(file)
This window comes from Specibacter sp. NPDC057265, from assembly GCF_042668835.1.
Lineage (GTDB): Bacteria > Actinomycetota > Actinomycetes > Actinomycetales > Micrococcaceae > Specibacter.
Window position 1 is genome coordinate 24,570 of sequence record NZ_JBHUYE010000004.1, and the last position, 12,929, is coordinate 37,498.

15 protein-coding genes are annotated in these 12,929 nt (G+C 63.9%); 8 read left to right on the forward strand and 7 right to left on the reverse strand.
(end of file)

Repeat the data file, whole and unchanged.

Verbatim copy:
This window comes from Specibacter sp. NPDC057265, from assembly GCF_042668835.1.
Lineage (GTDB): Bacteria > Actinomycetota > Actinomycetes > Actinomycetales > Micrococcaceae > Specibacter.
Window position 1 is genome coordinate 24,570 of sequence record NZ_JBHUYE010000004.1, and the last position, 12,929, is coordinate 37,498.

15 protein-coding genes are annotated in these 12,929 nt (G+C 63.9%); 8 read left to right on the forward strand and 7 right to left on the reverse strand.